Introduction to Narcotic drugs and Psychotropic Substances Act 1985.

The Narcotic Drugs and Psychotropic Substances Act, 1985


It provides the provisions for control over the drugs of abuse and prescribes penalties for illicit traffic of Narcotic Drugs and Psychotropic Substances.

This Act replaces the Dangerous Drugs Act, 1930, the Opium Act, 1957 and 1978. Under this Act :

  • Narcotic Drugs means coc (coca leaf), opium and cannabis as well as their derivatives.
  • Psychotropic substances mean any substances either natural or synthetic included in the list of psychotropic substances specified in the schedule (76 drugs and their derivatives), e.g. amphetamine, diazepam, LSG etc.

Provisions for punishment

  • Any person produces, possesses, sells, purchases, transports or uses, shall be punished with rigorous imprisonment from the term ten years or above (may upto 20 years) and with fine of rupees one lakh (may upto two lakh).
  • Any person carrying small quantity (heroin-250 mg, cocaine-125 mg, opium/charas - 5 g) : Simple imprisonment upto one year or with fine or both.
  • For 'ganja' , simple imprisonment upto 6 months (less than 500 g); rigorous imprisonment for five years and or fine of rupees fifty thousand for larger amount.

The Poison Act, 1919

The Act to regulate launching, licensing, importation, possession and sale of poisons in India. It also empowers the state governments to make state rules regulating these matters in their states.

The Drugs and Cosmetics Act, 1940

  • It was initially introduced as the Drugs Act, 1940 to governs the importation, manufacture, distribution and sale of Drugs.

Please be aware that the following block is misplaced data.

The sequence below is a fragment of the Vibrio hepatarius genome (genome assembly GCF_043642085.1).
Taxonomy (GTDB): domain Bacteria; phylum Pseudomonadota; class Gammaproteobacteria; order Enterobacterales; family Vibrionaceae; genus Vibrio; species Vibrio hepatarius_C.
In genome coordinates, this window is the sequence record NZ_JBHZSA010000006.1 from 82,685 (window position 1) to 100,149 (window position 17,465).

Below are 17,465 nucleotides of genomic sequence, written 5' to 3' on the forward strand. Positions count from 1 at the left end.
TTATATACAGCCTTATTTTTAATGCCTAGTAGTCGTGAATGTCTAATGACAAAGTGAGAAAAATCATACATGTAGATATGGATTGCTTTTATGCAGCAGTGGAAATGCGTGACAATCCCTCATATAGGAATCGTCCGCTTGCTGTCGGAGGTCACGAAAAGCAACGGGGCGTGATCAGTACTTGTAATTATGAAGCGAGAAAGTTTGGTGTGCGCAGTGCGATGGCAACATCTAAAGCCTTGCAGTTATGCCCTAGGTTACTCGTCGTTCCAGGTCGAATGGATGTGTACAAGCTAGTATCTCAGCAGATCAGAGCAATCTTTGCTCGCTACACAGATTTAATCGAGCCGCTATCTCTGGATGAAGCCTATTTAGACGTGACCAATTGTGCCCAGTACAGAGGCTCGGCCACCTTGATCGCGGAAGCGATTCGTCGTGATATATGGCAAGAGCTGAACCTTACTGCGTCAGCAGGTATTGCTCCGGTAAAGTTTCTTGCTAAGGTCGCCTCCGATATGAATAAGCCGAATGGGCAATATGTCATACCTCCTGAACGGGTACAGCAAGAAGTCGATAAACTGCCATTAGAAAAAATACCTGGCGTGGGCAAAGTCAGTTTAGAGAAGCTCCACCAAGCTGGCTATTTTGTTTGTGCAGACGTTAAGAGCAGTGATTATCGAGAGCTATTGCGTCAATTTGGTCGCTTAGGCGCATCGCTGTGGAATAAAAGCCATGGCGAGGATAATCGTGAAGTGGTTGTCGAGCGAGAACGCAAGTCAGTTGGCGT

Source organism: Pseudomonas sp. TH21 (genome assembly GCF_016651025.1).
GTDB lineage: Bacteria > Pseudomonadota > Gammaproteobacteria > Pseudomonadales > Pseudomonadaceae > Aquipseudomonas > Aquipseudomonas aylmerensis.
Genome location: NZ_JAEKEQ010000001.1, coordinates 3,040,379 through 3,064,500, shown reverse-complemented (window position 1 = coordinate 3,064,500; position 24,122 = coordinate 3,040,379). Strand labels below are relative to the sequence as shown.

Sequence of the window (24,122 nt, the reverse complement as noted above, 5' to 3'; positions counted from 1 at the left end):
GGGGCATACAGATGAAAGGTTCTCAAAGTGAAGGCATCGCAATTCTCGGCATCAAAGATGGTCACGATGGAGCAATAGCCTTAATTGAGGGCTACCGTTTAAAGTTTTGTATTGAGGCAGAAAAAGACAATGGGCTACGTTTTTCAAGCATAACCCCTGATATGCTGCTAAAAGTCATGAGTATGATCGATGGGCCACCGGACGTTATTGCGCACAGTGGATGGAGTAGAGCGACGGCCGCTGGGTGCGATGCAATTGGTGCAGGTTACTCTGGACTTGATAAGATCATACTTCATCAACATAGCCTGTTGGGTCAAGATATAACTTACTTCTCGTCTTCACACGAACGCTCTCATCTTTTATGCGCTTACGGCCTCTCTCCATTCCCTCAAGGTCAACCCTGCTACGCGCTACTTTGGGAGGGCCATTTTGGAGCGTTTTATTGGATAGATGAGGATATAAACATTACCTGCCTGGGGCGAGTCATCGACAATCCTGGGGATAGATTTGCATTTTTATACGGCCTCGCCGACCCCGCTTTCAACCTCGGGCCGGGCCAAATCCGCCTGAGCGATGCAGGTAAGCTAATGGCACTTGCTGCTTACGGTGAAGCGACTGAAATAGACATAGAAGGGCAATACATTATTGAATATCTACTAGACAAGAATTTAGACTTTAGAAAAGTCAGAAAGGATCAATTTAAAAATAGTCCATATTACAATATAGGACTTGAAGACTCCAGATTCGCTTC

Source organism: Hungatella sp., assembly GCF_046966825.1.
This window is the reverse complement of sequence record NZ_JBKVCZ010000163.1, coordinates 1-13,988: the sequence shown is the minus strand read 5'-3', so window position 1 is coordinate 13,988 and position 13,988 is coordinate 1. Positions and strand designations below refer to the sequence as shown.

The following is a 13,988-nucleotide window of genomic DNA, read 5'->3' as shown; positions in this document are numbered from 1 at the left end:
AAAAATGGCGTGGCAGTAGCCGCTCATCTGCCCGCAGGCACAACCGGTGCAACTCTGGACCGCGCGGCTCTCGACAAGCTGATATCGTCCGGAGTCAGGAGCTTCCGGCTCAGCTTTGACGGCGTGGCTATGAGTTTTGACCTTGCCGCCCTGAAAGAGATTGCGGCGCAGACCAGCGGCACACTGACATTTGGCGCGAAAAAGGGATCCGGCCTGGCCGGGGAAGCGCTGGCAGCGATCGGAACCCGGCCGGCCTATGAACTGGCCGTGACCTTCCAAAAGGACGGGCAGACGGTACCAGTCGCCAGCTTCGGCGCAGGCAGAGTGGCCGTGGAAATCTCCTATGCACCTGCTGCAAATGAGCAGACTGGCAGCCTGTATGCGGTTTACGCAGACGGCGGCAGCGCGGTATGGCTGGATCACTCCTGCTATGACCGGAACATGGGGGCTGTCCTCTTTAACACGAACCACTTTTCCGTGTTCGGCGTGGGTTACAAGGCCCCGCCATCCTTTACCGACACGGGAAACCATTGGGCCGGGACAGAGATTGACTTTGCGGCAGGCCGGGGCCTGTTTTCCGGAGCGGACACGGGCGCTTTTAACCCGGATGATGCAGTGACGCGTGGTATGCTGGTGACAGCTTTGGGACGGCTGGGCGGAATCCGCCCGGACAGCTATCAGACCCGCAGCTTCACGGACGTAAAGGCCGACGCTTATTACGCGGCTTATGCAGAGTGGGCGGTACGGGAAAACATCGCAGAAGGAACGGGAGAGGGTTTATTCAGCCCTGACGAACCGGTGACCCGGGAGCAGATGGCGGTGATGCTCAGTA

• Amended in 1955 to include insecticides, disinfectants and contraceptives.
  • Amended inn 1962 to include cosmetics, and subsequently repealed as the Drugs and Cosmetics act, 1940.
  • Amended in 1964 to include Ayurveda and Unani drugs within its preview.

Under this Act, cosmetics mean any article (except soap) intended to be rubbed, poured, sprinkled, sprayed, anointed or applied otherwise for cleansing, beautifying, promoting attractiveness or altering the appearance of any part of the human body.

It also lays down the provision that every patented or proprietary medicines must display a label on the container mentioning the exact formula or the list of ingredients used.

The Act provides stringent punishment against drug adulteration or any offences committed thereon.

Drugs and Cosmetic Rules Act, 1945

This is a derivative of Drugs and Cosmetic Act 1940 and it covers all kinds of drugs - allopathic, ayurvedic, homeopathic, unani and siddha preparations. The main aim is to control quality, purity and strength of these drugs. Specific regulations have been laid down for the storage, display, sale, dispensing, labelling etc of drugs by classifying them into various schedules as follows :

Schedule C - Biological products such as serum, vaccines etc.

Schedule E - poisonous substances described in Ayurveda, Siddha and Unani Systems.

Schedule G - Antihistamines, hormonal preparations and anticancer drugs.

Schedule H - These are the drugs that need to be labelled as Schedule H drug warning - 'to be sold by retail on the prescription of registered Mediacl practitioner only' . These include barbiturates, amphetamines, ergot, reserpine etc.

Schedule J - Drugs which should not be advertised. These include drugs claimed to be cure of cancer, appendicitis, blindness, cataract epilepsy, hydrocele etc.

Schedule L - List of prescription drugs (which also include drugs under schedule H)

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